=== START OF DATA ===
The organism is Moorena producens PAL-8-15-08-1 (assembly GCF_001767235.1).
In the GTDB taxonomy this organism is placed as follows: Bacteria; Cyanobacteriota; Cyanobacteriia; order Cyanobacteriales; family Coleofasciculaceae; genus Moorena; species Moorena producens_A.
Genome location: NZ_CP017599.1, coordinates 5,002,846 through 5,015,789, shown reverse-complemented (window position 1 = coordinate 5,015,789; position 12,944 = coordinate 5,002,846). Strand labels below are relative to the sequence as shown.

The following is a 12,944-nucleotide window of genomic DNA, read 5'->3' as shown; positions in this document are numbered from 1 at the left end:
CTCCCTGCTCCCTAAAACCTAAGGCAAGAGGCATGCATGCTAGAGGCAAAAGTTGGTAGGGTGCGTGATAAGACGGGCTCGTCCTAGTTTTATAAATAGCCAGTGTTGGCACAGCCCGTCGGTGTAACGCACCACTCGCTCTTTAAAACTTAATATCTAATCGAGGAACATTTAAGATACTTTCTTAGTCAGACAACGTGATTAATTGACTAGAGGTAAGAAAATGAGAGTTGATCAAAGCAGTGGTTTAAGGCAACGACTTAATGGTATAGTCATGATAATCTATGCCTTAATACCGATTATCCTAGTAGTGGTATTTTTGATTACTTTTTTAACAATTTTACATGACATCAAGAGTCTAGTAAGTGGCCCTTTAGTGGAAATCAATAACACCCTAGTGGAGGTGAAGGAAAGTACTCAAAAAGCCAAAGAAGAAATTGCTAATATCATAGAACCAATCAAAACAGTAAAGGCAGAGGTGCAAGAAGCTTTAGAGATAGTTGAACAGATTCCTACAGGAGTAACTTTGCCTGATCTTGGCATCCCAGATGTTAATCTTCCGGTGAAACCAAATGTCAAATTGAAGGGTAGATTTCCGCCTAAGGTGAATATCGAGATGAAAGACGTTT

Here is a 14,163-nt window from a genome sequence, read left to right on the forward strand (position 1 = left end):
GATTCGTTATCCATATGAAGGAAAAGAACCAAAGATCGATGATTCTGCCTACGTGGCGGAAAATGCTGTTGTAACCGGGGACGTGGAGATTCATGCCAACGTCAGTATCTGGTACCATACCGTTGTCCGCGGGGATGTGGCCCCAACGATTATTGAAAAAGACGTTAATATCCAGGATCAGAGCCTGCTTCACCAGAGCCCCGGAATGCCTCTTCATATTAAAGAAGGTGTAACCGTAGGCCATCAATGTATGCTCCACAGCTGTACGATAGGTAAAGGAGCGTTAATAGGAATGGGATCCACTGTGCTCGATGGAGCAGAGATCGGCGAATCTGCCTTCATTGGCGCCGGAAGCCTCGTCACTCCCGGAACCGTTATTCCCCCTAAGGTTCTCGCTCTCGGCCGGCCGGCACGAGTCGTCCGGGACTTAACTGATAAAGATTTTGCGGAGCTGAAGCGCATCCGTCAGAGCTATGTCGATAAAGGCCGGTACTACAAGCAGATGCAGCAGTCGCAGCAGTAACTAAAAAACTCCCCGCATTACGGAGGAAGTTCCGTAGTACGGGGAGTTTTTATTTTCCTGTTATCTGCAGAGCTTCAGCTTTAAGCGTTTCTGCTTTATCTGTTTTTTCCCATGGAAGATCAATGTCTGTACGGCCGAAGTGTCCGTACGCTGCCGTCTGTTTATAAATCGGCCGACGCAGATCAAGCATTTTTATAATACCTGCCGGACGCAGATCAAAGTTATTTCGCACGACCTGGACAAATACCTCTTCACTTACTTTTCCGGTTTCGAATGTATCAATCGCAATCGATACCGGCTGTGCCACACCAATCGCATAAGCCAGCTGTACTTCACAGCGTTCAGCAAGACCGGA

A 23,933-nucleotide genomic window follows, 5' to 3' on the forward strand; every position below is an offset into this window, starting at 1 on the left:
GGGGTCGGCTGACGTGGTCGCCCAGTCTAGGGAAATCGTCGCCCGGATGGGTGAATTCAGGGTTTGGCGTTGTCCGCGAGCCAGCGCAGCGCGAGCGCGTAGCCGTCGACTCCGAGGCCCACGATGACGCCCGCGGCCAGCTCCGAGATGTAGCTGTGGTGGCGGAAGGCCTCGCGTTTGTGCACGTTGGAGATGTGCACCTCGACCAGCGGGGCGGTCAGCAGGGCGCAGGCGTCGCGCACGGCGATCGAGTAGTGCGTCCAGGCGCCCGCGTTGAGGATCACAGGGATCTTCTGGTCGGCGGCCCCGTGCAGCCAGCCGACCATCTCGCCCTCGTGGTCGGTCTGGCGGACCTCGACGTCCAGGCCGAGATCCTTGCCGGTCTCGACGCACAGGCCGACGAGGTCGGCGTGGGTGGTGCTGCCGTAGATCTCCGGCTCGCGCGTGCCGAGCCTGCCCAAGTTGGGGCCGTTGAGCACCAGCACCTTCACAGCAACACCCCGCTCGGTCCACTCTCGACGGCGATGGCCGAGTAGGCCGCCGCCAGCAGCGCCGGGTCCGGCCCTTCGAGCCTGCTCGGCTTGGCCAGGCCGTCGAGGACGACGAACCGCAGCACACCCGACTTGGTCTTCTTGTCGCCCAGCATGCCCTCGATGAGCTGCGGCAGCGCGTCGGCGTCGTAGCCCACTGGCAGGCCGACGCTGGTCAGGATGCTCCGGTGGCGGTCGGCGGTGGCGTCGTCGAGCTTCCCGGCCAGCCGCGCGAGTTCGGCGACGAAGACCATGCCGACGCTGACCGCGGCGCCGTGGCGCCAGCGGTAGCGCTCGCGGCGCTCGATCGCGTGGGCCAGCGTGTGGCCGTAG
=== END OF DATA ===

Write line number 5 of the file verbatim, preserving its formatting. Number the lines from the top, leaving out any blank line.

CTCCCTGCTCCCTAAAACCTAAGGCAAGAGGCATGCATGCTAGAGGCAAAAGTTGGTAGGGTGCGTGATAAGACGGGCTCGTCCTAGTTTTATAAATAGCCAGTGTTGGCACAGCCCGTCGGTGTAACGCACCACTCGCTCTTTAAAACTTAATATCTAATCGAGGAACATTTAAGATACTTTCTTAGTCAGACAACGTGATTAATTGACTAGAGGTAAGAAAATGAGAGTTGATCAAAGCAGTGGTTTAAGGCAACGACTTAATGGTATAGTCATGATAATCTATGCCTTAATACCGATTATCCTAGTAGTGGTATTTTTGATTACTTTTTTAACAATTTTACATGACATCAAGAGTCTAGTAAGTGGCCCTTTAGTGGAAATCAATAACACCCTAGTGGAGGTGAAGGAAAGTACTCAAAAAGCCAAAGAAGAAATTGCTAATATCATAGAACCAATCAAAACAGTAAAGGCAGAGGTGCAAGAAGCTTTAGAGATAGTTGAACAGATTCCTACAGGAGTAACTTTGCCTGATCTTGGCATCCCAGATGTTAATCTTCCGGTGAAACCAAATGTCAAATTGAAGGGTAGATTTCCGCCTAAGGTGAATATCGAGATGAAAGACGTTT